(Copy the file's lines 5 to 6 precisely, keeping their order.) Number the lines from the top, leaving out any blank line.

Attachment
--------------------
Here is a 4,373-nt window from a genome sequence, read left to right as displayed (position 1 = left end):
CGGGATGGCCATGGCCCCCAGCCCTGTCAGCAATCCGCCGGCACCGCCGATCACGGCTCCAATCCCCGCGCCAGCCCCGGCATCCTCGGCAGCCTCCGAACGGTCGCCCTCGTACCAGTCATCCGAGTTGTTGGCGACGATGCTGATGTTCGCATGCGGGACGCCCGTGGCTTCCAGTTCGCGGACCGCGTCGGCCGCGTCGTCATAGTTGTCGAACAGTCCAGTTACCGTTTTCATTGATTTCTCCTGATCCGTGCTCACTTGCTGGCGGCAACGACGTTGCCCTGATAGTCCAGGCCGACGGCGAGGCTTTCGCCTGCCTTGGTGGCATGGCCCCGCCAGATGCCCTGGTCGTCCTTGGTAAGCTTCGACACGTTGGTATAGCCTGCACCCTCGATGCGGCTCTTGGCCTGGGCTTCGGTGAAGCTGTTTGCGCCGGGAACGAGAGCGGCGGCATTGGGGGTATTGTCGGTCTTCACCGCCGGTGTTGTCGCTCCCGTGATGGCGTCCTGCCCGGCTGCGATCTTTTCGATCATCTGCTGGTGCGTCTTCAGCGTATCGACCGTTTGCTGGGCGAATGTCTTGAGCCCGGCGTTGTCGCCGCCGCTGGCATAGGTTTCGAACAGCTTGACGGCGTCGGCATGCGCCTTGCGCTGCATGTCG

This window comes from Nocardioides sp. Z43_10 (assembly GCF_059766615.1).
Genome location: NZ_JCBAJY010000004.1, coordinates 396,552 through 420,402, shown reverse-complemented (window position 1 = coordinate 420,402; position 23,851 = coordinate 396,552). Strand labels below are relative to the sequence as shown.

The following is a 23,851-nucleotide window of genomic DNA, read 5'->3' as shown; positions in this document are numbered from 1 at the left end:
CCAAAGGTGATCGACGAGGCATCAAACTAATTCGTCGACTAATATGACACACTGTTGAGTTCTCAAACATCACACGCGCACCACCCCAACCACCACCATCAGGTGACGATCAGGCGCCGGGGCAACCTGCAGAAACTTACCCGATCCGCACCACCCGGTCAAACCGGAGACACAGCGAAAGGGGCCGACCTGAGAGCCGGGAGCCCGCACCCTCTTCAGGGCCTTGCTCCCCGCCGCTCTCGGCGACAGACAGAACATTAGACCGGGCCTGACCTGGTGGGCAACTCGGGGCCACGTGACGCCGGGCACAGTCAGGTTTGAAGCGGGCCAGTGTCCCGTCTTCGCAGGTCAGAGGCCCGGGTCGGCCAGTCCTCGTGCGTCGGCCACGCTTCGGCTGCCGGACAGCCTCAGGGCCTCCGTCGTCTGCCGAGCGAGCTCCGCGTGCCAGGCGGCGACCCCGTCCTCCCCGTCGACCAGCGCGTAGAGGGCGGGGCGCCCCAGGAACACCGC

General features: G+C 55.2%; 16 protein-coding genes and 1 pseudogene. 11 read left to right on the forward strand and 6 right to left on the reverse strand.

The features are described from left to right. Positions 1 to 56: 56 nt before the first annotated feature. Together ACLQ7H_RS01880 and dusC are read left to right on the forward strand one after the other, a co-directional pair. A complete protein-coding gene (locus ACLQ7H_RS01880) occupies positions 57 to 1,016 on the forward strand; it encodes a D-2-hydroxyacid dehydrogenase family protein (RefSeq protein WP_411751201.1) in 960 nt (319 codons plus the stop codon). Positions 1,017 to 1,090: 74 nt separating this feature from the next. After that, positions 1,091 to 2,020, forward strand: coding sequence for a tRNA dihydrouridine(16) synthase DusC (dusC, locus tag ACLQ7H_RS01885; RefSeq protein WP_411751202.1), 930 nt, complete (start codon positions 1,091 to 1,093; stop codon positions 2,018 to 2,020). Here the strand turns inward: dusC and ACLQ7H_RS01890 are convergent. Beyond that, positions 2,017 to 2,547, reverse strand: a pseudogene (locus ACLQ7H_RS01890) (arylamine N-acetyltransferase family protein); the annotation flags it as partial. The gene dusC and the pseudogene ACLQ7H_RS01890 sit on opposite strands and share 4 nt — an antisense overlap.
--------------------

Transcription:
The following is a 23,851-nucleotide window of genomic DNA, read 5'->3' as shown; positions in this document are numbered from 1 at the left end:
CCAAAGGTGATCGACGAGGCATCAAACTAATTCGTCGACTAATATGACACACTGTTGAGTTCTCAAACATCACACGCGCACCACCCCAACCACCACCATCAGGTGACGATCAGGCGCCGGGGCAACCTGCAGAAACTTACCCGATCCGCACCACCCGGTCAAACCGGAGACACAGCGAAAGGGGCCGACCTGAGAGCCGGGAGCCCGCACCCTCTTCAGGGCCTTGCTCCCCGCCGCTCTCGGCGACAGACAGAACATTAGACCGGGCCTGACCTGGTGGGCAACTCGGGGCCACGTGACGCCGGGCACAGTCAGGTTTGAAGCGGGCCAGTGTCCCGTCTTCGCAGGTCAGAGGCCCGGGTCGGCCAGTCCTCGTGCGTCGGCCACGCTTCGGCTGCCGGACAGCCTCAGGGCCTCCGTCGTCTGCCGAGCGAGCTCCGCGTGCCAGGCGGCGACCCCGTCCTCCCCGTCGACCAGCGCGTAGAGGGCGGGGCGCCCCAGGAACACCGC